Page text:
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If you’re a tax preparer looking to take your skills to the next level, or if you’re looking for a new, fulfilling career working with and helping other people, or even if you’re a seasoned CPA looking to add a more tax-focused and nationally-recognized credential to your repertoire, you may want to consider earning your Enrolled Agent credential. But what exactly does an Enrolled Agent do? And once you decide it’s the right career path, how do you earn the credential? In this post, we’ll cover the job duties, the qualifications, and give you a step-by-step guide on how to become an Enrolled Agent.

What is an Enrolled Agent?

By definition, an Enrolled Agent (EA) is a tax professional who has achieved the highest credential the Internal Revenue Service offers. EAs are federally authorized to represent taxpayers before the IRS and, like CPAs and attorneys, have unlimited representation rights. This means EAs can represent any taxpayer, whether they prepare returns for them or not. EAs can also represent any tax matter and appeal to any office of the IRS. Unlike the CPA credential, which falls under state boards for licensing, continuing education, and other compliance matters, the EA credential is valid in any state.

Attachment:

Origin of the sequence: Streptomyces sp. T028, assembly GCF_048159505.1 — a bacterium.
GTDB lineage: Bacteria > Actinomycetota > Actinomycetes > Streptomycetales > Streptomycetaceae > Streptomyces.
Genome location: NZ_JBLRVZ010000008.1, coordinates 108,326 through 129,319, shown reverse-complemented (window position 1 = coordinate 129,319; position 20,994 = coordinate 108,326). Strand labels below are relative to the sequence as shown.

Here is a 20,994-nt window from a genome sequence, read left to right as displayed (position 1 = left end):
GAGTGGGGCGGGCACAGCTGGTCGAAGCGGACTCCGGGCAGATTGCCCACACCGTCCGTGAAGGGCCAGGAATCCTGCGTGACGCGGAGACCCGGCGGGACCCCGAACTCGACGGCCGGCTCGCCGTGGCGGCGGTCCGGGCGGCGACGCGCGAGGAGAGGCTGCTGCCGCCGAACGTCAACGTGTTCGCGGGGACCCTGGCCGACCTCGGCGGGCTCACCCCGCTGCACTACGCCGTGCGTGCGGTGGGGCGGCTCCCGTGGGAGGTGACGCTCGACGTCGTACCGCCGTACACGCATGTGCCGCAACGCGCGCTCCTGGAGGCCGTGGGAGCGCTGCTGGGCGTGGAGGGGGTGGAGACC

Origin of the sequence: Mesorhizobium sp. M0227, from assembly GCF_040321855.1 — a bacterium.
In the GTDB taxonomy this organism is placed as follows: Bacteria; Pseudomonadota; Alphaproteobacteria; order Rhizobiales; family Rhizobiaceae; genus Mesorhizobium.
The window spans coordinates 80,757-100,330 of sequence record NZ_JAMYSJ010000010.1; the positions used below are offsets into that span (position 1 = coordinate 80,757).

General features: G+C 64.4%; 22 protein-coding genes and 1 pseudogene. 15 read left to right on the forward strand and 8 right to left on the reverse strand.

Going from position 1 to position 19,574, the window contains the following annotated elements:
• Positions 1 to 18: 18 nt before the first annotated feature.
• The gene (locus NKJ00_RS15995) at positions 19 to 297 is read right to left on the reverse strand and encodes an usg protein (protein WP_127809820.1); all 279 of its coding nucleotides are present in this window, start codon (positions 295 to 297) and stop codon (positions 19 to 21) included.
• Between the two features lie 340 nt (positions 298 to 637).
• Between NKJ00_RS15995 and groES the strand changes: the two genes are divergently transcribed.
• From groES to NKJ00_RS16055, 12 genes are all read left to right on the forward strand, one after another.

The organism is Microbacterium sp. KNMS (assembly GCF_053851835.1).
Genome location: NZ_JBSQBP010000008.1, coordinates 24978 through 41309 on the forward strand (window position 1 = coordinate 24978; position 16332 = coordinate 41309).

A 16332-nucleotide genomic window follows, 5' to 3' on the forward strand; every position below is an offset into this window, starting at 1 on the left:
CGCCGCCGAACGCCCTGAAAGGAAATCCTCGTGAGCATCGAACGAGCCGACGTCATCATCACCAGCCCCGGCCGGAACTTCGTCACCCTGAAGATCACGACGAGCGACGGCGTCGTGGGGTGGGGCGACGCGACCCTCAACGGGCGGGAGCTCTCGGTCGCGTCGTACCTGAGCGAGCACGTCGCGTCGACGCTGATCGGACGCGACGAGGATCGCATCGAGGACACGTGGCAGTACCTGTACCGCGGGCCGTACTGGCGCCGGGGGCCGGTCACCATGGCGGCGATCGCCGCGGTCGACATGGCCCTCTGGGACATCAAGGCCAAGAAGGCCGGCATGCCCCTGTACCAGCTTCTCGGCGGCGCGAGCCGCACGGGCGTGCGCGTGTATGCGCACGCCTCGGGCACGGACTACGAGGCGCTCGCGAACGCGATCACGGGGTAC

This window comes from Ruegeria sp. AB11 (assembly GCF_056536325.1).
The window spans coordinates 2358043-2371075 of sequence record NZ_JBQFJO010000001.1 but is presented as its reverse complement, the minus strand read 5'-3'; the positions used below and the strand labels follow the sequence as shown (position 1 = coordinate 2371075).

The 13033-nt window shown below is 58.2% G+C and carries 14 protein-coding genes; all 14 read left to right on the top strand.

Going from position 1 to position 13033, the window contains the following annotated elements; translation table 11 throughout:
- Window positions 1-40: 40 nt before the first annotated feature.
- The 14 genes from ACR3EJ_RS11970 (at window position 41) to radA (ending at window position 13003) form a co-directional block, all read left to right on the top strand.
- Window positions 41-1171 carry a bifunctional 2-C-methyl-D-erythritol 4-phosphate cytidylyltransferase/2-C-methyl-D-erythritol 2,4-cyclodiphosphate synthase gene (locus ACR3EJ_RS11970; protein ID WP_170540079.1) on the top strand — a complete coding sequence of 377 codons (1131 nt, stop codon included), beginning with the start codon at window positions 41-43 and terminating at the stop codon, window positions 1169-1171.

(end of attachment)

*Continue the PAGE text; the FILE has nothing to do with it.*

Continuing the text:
An EA’s job varies from day to day; some days will see an EA preparing tax returns or providing written advice to third parties regarding business transactions; other days will see her helping clients with audits or representing clients during hearings or conferences. The job varies, but the core of the EA profession is in service to others.

How to Become an Enrolled Agent

There is no formal education requirement to become an EA, but experience in the tax field is a plus. However, anyone can become an EA provided they pass the standards laid out by the IRS, no matter their previous position. Here are 7 steps you can take to launch your EA career:

1. Obtain a Personal Tax Identification Number (PTIN)

To obtain a PTIN, you will need your social security number, your personal information, your business information, your previous year’s individual tax return, an explanation for any felony convictions, an explanation for any issues with tax obligations, and any U.S. based professional certification information.

Once you’ve gathered all of your information, you can create an account on the IRS website. Then you can apply for your PTIN. If approved, your PTIN will be provided to you electronically.

2. Study for the Special Enrollment Examination (SEE)

There are three parts to the exam:

  • Part 1: Individuals
  • Part 2: Businesses
  • Part 3: Representation, Practices, and Procedures

All of the information on the exam is publicly available via the IRS’s website. However, there is no set route of study on the website, and it is very difficult to sift through all of the information and decide what is relevant to the exam. Instead, consider an EA Review course to help you study quicker and more efficiently for the exam.